About the NCA
The National Committee on Accreditation (NCA) is a standing committee of the Federation of Law Societies of Canada. The mandate of the NCA is to help Canada’s law societies protect the public interest by assessing the legal education and professional experience of individuals who obtained their credentials outside of Canada or in a Canadian civil law program. An assessment is done before an individual may apply for admission to a law society in a Canadian common law jurisdiction, and is based on the academic and professional profile of each applicant.
The NCA applies a uniform standard on a national basis so that applicants with common law qualifications obtained outside of Canada or with civil law training in Canada do not need to satisfy different entrance standards to practise law in the different provinces and territories of Canada.
Once a file is assessed by the NCA, an applicant may be asked to complete one or more exams and/or attend and complete specific law school courses within a prescribed time frame. Upon successful completion of these requirements, the NCA issues a Certificate of Qualification.
Most law societies in Canada require the NCA’s Certificate of Qualification to access their bar admissions process. Applicants with internationally-obtained legal qualifications can apply to the NCA regardless of which common law province or territory in which they plan to practise.
The NCA does not assess the legal credentials of individuals who want to apply to and become members of the Barreau du Québec or the Chambre des notaires du Québec. These law societies have their own evaluation procedures.
As part of its commitment to excellence in the delivery of its programs and services, the Federation recently undertook a comprehensive review of the work of the National Committee on Accreditation (“NCA”), the body responsible for assessing the credentials of internationally trained lawyers and students.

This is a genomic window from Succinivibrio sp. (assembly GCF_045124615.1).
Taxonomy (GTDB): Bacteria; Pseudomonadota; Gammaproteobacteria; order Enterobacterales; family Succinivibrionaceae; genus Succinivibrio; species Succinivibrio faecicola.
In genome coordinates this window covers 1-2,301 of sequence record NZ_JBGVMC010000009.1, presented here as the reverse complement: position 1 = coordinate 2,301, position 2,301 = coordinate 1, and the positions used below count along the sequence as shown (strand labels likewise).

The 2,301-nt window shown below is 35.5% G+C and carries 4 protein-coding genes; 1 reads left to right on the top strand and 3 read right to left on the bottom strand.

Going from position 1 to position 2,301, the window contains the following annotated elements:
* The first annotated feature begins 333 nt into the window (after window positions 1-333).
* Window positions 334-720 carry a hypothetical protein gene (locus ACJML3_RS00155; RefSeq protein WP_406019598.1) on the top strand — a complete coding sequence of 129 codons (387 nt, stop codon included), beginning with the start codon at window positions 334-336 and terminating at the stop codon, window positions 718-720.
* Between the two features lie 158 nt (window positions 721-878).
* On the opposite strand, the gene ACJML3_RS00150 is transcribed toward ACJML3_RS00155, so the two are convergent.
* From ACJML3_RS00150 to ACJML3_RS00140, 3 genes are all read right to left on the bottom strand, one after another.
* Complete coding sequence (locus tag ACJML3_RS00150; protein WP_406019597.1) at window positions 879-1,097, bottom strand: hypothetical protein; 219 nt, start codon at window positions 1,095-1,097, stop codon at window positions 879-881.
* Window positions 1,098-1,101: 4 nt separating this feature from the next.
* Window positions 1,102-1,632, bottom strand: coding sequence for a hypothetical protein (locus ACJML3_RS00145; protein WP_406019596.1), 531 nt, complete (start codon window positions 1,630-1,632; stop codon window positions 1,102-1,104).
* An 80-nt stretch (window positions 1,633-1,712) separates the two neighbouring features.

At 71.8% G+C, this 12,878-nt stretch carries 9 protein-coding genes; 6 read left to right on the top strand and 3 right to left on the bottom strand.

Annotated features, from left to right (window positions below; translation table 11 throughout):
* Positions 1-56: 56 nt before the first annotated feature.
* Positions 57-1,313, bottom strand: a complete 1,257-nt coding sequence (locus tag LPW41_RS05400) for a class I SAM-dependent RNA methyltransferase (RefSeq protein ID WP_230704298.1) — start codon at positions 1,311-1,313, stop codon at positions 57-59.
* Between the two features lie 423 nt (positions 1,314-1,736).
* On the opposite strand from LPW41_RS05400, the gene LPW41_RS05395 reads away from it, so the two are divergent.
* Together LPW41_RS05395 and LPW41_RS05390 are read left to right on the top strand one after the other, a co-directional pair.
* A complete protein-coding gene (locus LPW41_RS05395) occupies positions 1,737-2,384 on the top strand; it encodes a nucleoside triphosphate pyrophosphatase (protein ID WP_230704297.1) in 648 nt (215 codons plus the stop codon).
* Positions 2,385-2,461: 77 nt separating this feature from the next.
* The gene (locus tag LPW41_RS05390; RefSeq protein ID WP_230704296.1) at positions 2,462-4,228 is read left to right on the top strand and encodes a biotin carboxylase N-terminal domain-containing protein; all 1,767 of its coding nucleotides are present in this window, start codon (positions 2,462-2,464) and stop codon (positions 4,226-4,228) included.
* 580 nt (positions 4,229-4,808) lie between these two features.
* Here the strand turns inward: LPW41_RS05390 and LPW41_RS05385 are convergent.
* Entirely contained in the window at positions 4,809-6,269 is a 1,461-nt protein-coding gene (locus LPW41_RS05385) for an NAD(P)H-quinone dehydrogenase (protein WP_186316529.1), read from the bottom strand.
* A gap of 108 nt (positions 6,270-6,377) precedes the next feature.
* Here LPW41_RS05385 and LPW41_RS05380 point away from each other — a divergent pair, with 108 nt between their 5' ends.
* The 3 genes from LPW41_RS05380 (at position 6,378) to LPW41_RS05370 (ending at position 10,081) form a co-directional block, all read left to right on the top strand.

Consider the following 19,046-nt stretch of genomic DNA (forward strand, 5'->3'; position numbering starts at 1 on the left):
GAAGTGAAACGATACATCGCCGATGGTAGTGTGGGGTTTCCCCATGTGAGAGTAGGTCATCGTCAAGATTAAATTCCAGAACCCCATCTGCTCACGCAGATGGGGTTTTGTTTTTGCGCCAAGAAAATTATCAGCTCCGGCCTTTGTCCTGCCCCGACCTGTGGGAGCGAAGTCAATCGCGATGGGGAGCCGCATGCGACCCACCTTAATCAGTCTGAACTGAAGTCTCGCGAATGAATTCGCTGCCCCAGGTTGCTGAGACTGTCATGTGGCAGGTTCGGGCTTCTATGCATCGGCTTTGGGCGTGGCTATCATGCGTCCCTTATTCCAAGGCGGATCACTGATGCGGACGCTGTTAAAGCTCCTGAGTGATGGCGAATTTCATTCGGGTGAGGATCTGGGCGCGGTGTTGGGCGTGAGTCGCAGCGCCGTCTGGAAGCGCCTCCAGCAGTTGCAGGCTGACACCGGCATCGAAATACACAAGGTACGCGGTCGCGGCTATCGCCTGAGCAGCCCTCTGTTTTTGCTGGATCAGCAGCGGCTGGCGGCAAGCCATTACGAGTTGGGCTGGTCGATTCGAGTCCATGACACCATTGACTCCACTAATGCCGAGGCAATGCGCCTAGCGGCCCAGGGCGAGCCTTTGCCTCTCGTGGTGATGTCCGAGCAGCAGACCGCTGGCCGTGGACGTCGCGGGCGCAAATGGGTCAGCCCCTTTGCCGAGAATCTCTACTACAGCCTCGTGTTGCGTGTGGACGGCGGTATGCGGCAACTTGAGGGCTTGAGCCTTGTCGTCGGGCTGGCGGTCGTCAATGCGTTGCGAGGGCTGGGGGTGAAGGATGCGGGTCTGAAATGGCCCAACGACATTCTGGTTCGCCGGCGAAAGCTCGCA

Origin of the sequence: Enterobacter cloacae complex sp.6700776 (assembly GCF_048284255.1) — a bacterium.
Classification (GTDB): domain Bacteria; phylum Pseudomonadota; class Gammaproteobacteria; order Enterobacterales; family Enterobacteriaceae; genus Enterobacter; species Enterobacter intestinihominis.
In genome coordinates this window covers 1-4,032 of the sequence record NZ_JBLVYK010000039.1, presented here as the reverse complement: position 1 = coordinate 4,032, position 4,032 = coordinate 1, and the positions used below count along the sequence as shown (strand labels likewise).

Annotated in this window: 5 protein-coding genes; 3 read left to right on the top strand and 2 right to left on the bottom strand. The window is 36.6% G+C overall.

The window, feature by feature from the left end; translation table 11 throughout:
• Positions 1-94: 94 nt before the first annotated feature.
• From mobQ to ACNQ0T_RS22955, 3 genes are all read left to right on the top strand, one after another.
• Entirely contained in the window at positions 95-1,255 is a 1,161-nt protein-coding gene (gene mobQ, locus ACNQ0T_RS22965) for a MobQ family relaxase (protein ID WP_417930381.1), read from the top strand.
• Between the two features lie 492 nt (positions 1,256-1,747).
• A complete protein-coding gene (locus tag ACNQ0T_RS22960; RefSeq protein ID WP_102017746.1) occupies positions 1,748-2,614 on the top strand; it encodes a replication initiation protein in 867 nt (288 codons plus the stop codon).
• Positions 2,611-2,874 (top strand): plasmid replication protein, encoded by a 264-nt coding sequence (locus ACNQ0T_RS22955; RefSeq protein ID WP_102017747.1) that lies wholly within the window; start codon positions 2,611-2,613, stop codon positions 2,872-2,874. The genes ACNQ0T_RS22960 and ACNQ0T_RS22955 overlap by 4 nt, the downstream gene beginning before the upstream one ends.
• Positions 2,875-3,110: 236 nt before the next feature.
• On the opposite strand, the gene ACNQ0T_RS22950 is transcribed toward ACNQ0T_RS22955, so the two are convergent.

Cambridge Professional Development (“CamProf”) was engaged to conduct the review which looked at the NCA’s policies and procedures, its goals and strategies, the training and preparation currently available to applicants, the success rate of NCA applicants both in the NCA program and in law society bar admission programs, and the NCA’s governance and organization structure. CamProf was also asked to identify relevant trends and best practices in peer jurisdictions.
The final report from the review was presented to the governing body of the Federation in June.
The report concludes that the administration of the NCA program is exemplary, but notes that the program could be further enhanced to improve the success rate of applicants. CamProf makes 28 recommendations that fall into seven areas including communications, assessment, data collection and governance. They include suggestions for operational improvements, including improving the current website and extending the NCA’s online presence, governance improvements to enhance accountability, and exploring a move to a competency-based assessment system.
The Federation is committed to responding effectively to the recommendations and will be moving soon to implement those that are purely operational (for example, improving the website) while it consults with the law societies and other stakeholders to develop a full implementation plan. A workshop to consider the recommendations and next steps will be held with law society leaders in the fall.